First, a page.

– the incremental is injected into the full backup, and the superseeded blocks are removed from the full backup. This requires 2 I/O: 1 to read the block from the incremental, and 1 to write it into the full backup

forever-forward inject vib
– the incremental file is removed from the chain, and the full backup file is moved in its position

forever-forward delete vib

As days go by, this operation is executed every time after a new increment is created.

Thanks to this method, the synthetic operation to create a new full is only limited to the size of the incremental file, instead of the complete size of a full backup file as it would happen in a “forward mode with synthetic fulls”. The overall consumed I/O is the same as the Reversed incremental, but is important “how” the I/O is consumed. During the duration of the backup activity only 1 write I/O is used and so the snapshot of the VM is open for less time than the Reversed incremental; the remaining 2 I/O are used to update the full backup file and most of all after the proper backup operation is already finished; and these 2 I/O are faster anyway to be completed than a Reversed mode.

Last week I presented at the vBrownbag booth at VeeamON conference, and I explained on a whiteboard this new mode. Here is the video, let me know what do you think of the new mode!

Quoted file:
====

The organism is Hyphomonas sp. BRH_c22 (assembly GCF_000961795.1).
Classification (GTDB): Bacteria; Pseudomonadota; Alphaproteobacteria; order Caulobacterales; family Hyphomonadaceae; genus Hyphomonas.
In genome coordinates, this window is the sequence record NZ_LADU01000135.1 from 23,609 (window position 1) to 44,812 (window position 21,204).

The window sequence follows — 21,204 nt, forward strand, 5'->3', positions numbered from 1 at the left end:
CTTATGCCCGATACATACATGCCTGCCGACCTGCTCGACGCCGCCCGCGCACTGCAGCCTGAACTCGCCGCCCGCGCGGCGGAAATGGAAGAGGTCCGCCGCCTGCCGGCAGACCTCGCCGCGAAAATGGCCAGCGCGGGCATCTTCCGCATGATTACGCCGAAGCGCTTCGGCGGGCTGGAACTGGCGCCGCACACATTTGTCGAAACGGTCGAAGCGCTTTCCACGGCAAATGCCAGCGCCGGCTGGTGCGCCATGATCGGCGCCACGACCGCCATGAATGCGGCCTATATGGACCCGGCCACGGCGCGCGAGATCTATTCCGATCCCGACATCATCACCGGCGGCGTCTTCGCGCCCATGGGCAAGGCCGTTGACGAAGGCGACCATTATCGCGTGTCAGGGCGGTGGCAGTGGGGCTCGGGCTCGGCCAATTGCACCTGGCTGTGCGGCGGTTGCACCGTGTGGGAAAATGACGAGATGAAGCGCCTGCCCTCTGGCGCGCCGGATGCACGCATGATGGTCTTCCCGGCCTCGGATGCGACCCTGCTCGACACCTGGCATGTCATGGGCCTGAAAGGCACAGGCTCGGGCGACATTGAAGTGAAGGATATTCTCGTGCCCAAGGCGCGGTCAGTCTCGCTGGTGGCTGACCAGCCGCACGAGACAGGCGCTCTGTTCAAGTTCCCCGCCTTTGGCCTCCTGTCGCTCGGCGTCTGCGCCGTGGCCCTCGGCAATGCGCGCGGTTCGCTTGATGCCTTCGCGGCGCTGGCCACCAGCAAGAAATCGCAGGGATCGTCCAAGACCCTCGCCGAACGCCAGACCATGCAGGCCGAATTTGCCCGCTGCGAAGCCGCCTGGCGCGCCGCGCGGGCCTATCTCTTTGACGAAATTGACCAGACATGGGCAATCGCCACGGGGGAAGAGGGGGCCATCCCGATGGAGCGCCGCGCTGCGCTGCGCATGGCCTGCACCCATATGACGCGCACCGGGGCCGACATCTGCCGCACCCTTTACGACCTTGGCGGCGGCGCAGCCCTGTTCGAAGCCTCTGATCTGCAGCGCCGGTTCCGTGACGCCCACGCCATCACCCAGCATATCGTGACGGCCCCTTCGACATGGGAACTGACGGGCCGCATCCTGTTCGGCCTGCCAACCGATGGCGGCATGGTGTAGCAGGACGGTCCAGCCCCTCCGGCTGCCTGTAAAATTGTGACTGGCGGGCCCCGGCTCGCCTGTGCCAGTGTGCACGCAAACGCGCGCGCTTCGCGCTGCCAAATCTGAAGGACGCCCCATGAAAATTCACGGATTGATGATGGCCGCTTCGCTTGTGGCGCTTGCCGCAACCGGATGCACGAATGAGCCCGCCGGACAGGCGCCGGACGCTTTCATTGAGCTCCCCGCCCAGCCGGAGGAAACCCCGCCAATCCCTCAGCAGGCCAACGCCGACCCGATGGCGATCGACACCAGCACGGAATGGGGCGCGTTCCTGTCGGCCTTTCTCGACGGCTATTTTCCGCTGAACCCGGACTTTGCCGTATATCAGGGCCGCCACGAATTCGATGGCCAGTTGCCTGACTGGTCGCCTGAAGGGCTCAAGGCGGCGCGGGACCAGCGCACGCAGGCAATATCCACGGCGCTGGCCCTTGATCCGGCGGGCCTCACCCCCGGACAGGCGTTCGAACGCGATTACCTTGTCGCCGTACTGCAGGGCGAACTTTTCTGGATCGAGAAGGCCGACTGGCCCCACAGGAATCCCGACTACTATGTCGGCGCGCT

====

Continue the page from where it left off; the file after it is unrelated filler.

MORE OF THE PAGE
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  • Chris Jones

    With this backup method there is the first write of the incremental blocks since the last backup, which is a single write to the backup storage, then the oldest incremental is written into the full backup, which requires a read and a write for each block.

    This totals three operations, two writes and one read. There may not be as many reads and writes if the oldest incremental was very small, or it may be larger, that’s almost impossible to predict.

    I am confused as to how this new backup method is actually more storage efficient than a reversed incremental backup if there are still the same number of operations on the storage (or potentially more if the latest incremental is only small but the oldest incremental, which has to be written into the full backup, was a large incremental).